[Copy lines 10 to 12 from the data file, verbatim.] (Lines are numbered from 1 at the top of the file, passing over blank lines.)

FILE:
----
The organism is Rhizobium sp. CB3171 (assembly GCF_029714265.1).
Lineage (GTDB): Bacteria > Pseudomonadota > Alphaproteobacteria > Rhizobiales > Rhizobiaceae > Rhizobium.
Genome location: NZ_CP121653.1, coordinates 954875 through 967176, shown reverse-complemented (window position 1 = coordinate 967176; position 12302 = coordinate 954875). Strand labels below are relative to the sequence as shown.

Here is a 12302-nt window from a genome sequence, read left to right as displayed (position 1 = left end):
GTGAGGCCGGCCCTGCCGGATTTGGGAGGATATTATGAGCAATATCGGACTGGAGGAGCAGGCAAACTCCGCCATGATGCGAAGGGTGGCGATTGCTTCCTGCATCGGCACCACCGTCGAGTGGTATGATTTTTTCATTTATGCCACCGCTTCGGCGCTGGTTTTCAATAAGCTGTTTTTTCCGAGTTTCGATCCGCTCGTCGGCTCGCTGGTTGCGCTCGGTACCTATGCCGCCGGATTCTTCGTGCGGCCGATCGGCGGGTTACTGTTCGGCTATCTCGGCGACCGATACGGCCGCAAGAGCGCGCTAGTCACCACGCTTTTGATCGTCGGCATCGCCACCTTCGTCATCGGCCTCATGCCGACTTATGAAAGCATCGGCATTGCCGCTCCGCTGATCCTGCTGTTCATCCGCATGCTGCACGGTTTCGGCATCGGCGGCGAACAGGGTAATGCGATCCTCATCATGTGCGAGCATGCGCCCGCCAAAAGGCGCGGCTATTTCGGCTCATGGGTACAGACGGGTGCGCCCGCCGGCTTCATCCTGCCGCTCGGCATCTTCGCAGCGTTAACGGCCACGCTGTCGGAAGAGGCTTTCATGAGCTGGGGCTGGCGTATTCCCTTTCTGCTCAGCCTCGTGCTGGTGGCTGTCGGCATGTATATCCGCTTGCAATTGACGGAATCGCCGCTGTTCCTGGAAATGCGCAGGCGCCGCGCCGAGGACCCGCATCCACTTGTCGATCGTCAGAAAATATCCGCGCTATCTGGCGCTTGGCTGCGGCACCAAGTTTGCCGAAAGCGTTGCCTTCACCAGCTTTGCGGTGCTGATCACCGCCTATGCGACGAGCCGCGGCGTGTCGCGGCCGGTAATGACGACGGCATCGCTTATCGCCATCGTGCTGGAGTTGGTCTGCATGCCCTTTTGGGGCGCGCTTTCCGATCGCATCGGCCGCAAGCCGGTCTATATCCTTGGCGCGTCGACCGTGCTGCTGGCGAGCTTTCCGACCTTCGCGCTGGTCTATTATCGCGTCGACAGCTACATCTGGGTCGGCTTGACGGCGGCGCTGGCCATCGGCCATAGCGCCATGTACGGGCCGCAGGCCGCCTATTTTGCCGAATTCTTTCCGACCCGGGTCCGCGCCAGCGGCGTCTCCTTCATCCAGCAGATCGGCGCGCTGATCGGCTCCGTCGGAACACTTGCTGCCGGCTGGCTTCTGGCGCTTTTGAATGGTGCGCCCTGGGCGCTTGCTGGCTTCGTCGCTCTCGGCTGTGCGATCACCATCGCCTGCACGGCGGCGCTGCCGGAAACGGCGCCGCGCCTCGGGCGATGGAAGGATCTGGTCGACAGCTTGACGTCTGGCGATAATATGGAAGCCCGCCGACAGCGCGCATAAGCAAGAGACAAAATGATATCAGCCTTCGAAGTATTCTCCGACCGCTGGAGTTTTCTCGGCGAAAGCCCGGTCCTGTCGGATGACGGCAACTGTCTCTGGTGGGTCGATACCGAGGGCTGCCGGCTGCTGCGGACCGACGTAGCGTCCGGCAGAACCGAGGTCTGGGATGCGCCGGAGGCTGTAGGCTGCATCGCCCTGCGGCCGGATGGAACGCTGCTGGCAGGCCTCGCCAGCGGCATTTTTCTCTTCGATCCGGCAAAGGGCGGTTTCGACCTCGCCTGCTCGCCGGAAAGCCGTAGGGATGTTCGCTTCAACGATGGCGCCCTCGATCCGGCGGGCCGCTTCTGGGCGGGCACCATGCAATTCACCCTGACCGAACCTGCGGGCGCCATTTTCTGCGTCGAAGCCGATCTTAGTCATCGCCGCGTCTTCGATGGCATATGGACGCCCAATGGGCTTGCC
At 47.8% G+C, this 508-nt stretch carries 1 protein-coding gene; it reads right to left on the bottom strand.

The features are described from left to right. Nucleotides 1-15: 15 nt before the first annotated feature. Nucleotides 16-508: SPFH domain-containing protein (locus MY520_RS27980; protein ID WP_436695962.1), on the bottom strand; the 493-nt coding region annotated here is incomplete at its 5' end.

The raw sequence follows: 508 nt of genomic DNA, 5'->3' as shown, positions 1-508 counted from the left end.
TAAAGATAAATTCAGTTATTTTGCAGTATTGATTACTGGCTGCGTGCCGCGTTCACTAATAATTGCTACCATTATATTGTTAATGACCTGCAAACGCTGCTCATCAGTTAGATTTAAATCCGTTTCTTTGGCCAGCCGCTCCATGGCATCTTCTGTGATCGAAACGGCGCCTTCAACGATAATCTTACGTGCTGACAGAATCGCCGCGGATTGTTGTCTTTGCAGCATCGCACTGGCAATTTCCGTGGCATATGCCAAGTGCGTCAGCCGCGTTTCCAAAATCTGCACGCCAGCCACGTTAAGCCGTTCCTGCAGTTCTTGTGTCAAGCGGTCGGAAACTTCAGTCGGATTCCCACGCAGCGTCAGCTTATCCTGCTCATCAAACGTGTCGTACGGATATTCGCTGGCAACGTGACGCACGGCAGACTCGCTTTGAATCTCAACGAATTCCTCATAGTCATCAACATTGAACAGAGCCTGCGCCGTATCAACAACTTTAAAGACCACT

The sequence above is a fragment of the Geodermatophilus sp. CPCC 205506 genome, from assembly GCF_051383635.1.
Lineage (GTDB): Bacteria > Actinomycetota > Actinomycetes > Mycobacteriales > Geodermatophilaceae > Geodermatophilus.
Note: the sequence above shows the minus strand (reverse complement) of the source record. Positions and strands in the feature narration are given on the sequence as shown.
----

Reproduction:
The sequence above is a fragment of the Geodermatophilus sp. CPCC 205506 genome, from assembly GCF_051383635.1.
Lineage (GTDB): Bacteria > Actinomycetota > Actinomycetes > Mycobacteriales > Geodermatophilaceae > Geodermatophilus.
Note: the sequence above shows the minus strand (reverse complement) of the source record. Positions and strands in the feature narration are given on the sequence as shown.